So, it turns out that you go to sleep to the sounds of horns blasting and awake to the same frenetic activity. It kind of completely set the tone for a dynamic tour of Delhi and an amazing introduction to India.
In Australia, hearing a horn means you’ve done or seen something stupid or seriously upset a fellow traveler. In India it means, ‘hey, I’m here, look out!’ Or even, ‘I’m just completely in love with this horn that my vehicle has kindly provided for my unlimited use and intend to show my gratitude repeatedly.’ Road markings are a complete joke and aren’t even used as a guideline for motorists, riders or those pushing a cart.
Opting to immediately head out to explore the sights, rather than wallowing in my one night only special upgraded suite with a spa, I did a spot of research, and found a private all day tour for AU$50 and set off to hit the town… the Old Town to start with.
My driver Rahul told me that you need three things when driving in India: a good horn, good brakes and good luck! (he may need more luck with the brakes…)
And what an epic day it turned out to be. Although it felt unhurried and quite relaxed, we managed to visit some amazing places. Hindus, Muslims, Christians and Buddhists all reside in India and its sites and architecture reflect its diverse history.
I met my guide Qayoom when we started at the Jama Masjid, the largest Mosque in Delhi (incredible architecture) and snooped at the view of Old Delhi from all three gates. Shoes off and swathed in a bright yellow wrap, I wandered the walls of this building that can house 25,000 worshipers at a single time.
It was then a bicycle rickshaw ride through the Chandni Chowk area to see some more sights.
Zinat-ul Masjid or the Fatahpuri Mosque, surrounded by homes for those learning, and schools for children, was next. Koi splashed in the pond set aside for wudu (ceremonial washing before entering a mosque) as plans were underway to set up for Friday worship.
This was soon followed by a spot of shopping for the alleged purest spices on earth at the bazaar. (I may or may not be eating butter chicken and green curry for some time to come!) Seeing man and beast hauling the goods on carts from the supply areas to the shops made me almost glad of an office job.
Next up was a wander around the outside of the Red Fort which commenced its life in 1639 and was completed in 1648, taking almost 9 years to finish. It remained the main residence of the emperors of the Mughal dynasty for the next 200 years and today houses a number of museums (currently under renovation.)
We reconnected with Rahul here and made our way to Raj Ghat, the final resting place and memorial site for Mahatma Gandhi. Judging by the number of school groups on site, he’s still as highly revered for brokering a peaceful independence for India as he was back in the day… before being stopped by a bullet.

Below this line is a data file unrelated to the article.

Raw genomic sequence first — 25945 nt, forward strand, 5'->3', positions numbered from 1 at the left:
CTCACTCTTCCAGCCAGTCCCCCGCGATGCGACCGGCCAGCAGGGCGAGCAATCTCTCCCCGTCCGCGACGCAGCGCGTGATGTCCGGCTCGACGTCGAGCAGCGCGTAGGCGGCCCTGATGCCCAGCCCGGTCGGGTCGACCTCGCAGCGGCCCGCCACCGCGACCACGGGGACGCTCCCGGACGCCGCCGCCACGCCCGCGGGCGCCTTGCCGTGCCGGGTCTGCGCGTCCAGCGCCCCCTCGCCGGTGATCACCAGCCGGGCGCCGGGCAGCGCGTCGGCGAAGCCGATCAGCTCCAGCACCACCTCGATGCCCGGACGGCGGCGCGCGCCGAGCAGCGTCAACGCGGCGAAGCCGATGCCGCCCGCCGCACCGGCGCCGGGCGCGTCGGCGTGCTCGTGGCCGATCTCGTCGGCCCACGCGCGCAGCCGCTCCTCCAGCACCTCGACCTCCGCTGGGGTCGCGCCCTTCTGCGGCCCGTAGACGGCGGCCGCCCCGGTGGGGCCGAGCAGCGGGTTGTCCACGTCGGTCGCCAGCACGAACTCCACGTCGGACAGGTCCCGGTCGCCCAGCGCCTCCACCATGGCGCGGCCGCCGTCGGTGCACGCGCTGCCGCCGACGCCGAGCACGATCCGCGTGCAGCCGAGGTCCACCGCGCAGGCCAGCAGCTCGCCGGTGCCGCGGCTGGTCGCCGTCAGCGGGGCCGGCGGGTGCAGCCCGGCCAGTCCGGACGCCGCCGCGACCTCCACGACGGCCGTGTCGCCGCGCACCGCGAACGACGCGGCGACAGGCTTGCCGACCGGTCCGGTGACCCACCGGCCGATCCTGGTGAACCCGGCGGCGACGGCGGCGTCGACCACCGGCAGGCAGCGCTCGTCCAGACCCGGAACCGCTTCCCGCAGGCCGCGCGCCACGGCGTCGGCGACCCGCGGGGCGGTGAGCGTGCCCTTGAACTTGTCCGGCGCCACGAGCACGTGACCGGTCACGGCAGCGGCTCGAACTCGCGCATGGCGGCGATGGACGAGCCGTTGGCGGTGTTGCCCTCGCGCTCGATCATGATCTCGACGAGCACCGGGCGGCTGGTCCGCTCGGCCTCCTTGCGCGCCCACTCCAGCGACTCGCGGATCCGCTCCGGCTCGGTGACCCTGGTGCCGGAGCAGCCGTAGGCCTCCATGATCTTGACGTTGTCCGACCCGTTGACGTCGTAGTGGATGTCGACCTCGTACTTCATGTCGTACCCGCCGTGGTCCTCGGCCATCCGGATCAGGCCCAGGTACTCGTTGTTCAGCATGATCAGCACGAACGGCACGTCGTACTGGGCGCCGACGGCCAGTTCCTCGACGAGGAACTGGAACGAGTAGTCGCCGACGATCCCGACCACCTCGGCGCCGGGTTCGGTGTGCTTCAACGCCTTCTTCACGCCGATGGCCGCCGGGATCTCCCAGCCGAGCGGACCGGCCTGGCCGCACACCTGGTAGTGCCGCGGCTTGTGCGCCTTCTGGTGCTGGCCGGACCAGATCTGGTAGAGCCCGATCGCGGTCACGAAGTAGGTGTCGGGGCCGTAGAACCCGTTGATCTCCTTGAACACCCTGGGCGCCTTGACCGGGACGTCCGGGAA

As it turns out, blondes may have more fun and I was accosted by bold, young schoolboys wanting photos with the white lady to mark their time at Raj Ghat, and smiles and waves from the shyer girls. (Unsure how pics of the granddaughter of a British Indian army officer will fit into their school report on this important excursion in their formative years.)
Up after that was an authentic Indian lunch at Pindi, with resident snake charmer lurking outside! I think I could have truly finished my tour right there with a full stomach and great pics, but there was still so much more to accomplish.
Isa Khan’s (an Afghan noble who fought against the Mughal’s) garden tomb followed, complete with new puppies, and it felt like I’d entered Dome Appreciation Day by the end of this site visit. There’s truly some clever people and amazing artisans who helped create these brilliant buildings. It’s kind of a shame that their residents don’t get to truly enjoy their final resting place. But then, maybe the traipsing of millions of tourists around their graves would be some consolation in that at least, they are remembered.
The Bu-Halima gateway then took us through to the real reason for our visit here, Humayun’s Tomb, another great building with extensive use of red sandstone, a final resting place for an Indian Moghul, as commissioned by his first wife and chief consort, and set in spectacular grounds. It’s now a UNESCO World Heritage site and well worth a wander – but if you can’t handle seriously steep stairs, it may not be for you!
And last stop, which we just made in the nick of time, was the $10 million, white marble Baha’i Lotus Temple. Twenty -seven large petals forming nine sides, and nine swimming pools complete this House of Worship that has become a prominent attraction. The temple is available as a place of reflection regardless of your personal religious affiliation, or lack thereof. CNN has referred to it as the most visited building in the world. And with the sun setting behind, it was a fitting end to a big day and wonderful introduction to Delhi.
If you’ve been before, what are some of your highlights and ‘must-do’ things in this incredible city? Or, if you haven’t been, what’s on your bucket list? There’s still more to come from me! I’ve only just begun…